Has the Location of Alexander the Great’s Tomb Finally Been Identified?
The mysterious location of the tomb of Alexander the Great might finally have been confirmed.
Alexander the Great was a king of the ancient Greek kingdom of Macedon from 336–323 BC and after conquering the Greek city-states he rolled over Persia founding an empire with 70 cities across three continents covering an estimated two million square miles.
Now, a piece of masonry from an ancient tomb discovered in the foundations of St Mark ’s in Venice matching the dimensions of a sarcophagus in the British Museum might confirm the location of the tomb of Alexander the Great, and what’s more, the lost royal burial place of the last native pharaohs of Egypt, and the Greek pharaohs that came thereafter.
An Ancient Corruption of the Truth?
In 2004, scientist and author Dr Andrew Michael Chugg wrote The Lost Tomb of Alexander the Great in which he explained how Alexander the Great’s tomb was initially located near Memphis at the Serapeum complex in Egypt where a temple was built by the last native pharaoh of Egypt, Nectanebo II.
Oddly, this temple entrance was guarded by sculptures of Greek poets and philosophers, including Pindar, Homer and Plato, all of whom are associated with Alexander the Great. The 2004 book made the point that the temple of Nectanebo II at the Serapeum, guarded by Greek statues, is the obvious candidate for an initial tomb of Alexander. Now, Chugg claims, the match of the piece of tomb from Venice for the sarcophagus of Nectanebo II in London shows it was used to entomb Alexander at Memphis.
Alexander’s body disappeared when the Roman emperor banned pagan worship in AD 392 and a tomb of St Mark appeared at the same time in what was previously a region occupied by Alexander’s tomb.
In a 2011 episode of the National Geographic Channel television series Mystery Files, Andrew Chugg claimed that Alexander the Great's body had been stolen from Alexandria, Egypt, by Venetian merchants who mistook it for that of Saint Mark the Evangelist. When they smuggled the remains to Venice, the remains soon after became venerated as Saint Mark the Evangelist in the Basilica Cattedrale Patriarcale di San Marco.
According to Mr Chugg, the shocking inference following his new evidence is that the remains of St Mark the Evangelist within a coffin in the high altar in St Mark ’s in Venice might be that of Alexander the Great.
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The sarcophagus of Nectanebo II in the British Museum. (Image: Andrew Chugg)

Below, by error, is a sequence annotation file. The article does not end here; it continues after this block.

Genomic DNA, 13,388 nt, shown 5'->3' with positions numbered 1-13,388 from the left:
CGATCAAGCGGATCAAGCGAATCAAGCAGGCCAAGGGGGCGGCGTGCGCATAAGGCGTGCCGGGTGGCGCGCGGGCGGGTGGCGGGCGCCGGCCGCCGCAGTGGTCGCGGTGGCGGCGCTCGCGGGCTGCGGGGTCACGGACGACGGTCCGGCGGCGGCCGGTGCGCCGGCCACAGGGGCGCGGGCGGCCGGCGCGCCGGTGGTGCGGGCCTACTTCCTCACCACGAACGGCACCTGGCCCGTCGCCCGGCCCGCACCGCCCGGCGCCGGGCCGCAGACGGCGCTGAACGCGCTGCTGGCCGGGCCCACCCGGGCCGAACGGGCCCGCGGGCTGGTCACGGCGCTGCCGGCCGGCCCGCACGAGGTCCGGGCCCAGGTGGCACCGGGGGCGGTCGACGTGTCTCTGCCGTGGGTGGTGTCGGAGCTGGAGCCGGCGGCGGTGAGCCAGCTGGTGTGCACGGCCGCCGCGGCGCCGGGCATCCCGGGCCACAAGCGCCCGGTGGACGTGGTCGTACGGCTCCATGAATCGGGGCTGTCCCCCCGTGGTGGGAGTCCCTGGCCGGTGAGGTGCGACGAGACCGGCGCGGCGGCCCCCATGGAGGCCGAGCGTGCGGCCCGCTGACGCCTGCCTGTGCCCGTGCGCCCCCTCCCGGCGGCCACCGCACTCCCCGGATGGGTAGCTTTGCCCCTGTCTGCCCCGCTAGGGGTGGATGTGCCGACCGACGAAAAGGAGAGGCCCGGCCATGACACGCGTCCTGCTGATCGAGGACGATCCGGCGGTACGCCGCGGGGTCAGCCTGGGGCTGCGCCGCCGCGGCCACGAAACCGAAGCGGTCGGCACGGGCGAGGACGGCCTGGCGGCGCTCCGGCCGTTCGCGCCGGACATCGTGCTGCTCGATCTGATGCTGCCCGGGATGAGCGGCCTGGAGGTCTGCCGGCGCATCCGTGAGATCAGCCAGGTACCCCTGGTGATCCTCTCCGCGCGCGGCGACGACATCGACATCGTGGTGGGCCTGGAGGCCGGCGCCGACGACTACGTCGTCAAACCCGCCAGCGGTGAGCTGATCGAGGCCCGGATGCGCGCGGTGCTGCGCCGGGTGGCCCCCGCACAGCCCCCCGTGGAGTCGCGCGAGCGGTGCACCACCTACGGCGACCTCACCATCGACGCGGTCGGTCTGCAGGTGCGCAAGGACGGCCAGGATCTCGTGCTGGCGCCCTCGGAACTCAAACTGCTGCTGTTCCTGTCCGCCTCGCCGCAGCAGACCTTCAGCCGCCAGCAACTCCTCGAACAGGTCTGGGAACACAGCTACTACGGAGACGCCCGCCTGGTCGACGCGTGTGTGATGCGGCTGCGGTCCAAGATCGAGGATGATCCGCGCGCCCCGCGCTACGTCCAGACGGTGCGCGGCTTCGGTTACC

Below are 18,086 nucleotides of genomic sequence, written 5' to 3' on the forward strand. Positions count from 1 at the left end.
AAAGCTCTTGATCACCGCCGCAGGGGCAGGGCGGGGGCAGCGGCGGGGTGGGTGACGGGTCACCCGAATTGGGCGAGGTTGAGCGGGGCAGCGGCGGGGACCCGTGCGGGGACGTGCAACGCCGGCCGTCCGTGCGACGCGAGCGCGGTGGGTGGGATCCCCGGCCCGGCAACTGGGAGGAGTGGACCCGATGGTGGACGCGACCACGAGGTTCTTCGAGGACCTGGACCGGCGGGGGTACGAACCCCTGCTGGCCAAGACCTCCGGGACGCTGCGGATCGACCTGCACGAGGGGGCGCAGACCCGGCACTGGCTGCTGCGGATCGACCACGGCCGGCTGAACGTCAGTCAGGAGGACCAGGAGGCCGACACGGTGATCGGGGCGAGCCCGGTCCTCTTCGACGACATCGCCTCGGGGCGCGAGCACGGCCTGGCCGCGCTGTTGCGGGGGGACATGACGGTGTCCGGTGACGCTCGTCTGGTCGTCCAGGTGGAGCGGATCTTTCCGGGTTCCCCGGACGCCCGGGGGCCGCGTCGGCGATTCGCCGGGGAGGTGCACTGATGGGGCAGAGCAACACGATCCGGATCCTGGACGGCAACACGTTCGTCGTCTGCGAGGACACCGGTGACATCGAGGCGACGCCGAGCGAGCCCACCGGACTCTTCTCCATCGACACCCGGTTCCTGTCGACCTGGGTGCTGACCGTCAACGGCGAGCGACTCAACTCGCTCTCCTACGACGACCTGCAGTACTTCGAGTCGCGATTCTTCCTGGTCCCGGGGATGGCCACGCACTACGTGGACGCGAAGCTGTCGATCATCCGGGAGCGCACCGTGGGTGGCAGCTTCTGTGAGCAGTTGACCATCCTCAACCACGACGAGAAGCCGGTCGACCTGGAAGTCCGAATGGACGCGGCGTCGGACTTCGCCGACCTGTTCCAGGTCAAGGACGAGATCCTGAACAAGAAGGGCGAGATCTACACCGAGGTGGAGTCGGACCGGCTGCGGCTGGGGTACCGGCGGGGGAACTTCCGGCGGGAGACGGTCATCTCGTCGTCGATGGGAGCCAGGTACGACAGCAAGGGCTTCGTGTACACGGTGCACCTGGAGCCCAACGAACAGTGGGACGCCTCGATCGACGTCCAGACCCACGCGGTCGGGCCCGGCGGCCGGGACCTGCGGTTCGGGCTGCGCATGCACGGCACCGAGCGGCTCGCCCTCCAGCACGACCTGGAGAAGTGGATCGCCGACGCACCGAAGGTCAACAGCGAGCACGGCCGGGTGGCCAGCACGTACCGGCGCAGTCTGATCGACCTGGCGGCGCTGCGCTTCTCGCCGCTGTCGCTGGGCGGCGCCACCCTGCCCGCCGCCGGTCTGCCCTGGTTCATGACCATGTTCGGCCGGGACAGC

Extremely Alluring Dimension
Author Andrew Chugg has recently written The Lost Tombs of the Last Pharaohs, (in, Under the Seal of the Necropolis, Volume 5,) in which he provides a “new confirmatory revelation” presenting the fact that the “118 cm tall” fragment discovered in Venice is “exactly the right height and length” to have formed an outer casing for the sarcophagus in the British Museum associated with Alexander the Great.
While today the British Museum sarcophagus only measures “108cm high”, in the British Museum ’s 1909 Guide Book it is described as having had a height of “118cm” perfectly matching the Venice fragment. The author suggests the sarcophagus was designed to sit in a niche in the floor of the gallery so that it was difficult to see the opposite side, and this hidden side still measures “118cm tall”.
Continuing the spear would make the block the right size for a casing for the sarcophagus. (Image: Andrew Chugg)
Small Changes Sometimes Make The Biggest Difference
The stone block in Venice is damaged and its right hand side is missing, but a lance has been diagonally sculpted on its outer face, from the upper left-hand to lower right-hand corners, which according to the author “makes it clear” that the block was exactly the right size to have formed one side of an outer casing for the sarcophagus in the British Museum, which itself matches the original full height of the sarcophagus.
The features and dimensions of the Star-Shield Block showing how the cavalry sarissa or xyston (a type of lance used by Alexander the Great) can be used to infer the original length of the Block. (Diagram by Andrew Chugg)
Furthermore, grooves running across the rim of the sarcophagus were designed for lifting rods to raise the two lids (casing and sarcophagus) and all these new observations together suggest the other pharaohs' tombs from the last native dynasty will also be found located nearby in Memphis.
Plan view showing how the Star-Shield Block fitted the Nectanebo II sarcophagus as part of a sculpted outer casing. (Diagram by Andrew Chugg)
On 11th February 2020, Dr E. R. O ’Connell, Duty Curator at the Egyptian Department of the British Museum was persuaded by the new research presented by Andrew Chugg to change the wording under the “Curator’s Comments” section on the museum ’s website page for the Nectanebo II sarcophagus.
The subtle but meaningful change is from: “This object was incorrectly believed to be associated with Alexander the Great when it entered the collection in 1803,” to “This object was believed to be associated with Alexander the Great when it entered the collection in 1803,” meaning that after two centuries of skepticism the British Museum is more open to the proposed association between the sarcophagus and Alexander ’s tomb.
The full theory and evidence is presented in Andrew Chubb’s book ‘The Quest for the Tomb of Alexander the Great: Third Extended Edition’ February 2020 (especially the 2020 Preface and Chapter 13).
Top image: Views of the two sculpted faces of the Star-Shield Block in Venice: identified as part of a 3rd century BC Greek tomb by Eugenio Polito in 1998. Source: Andrew Chugg
By Ashley Cowie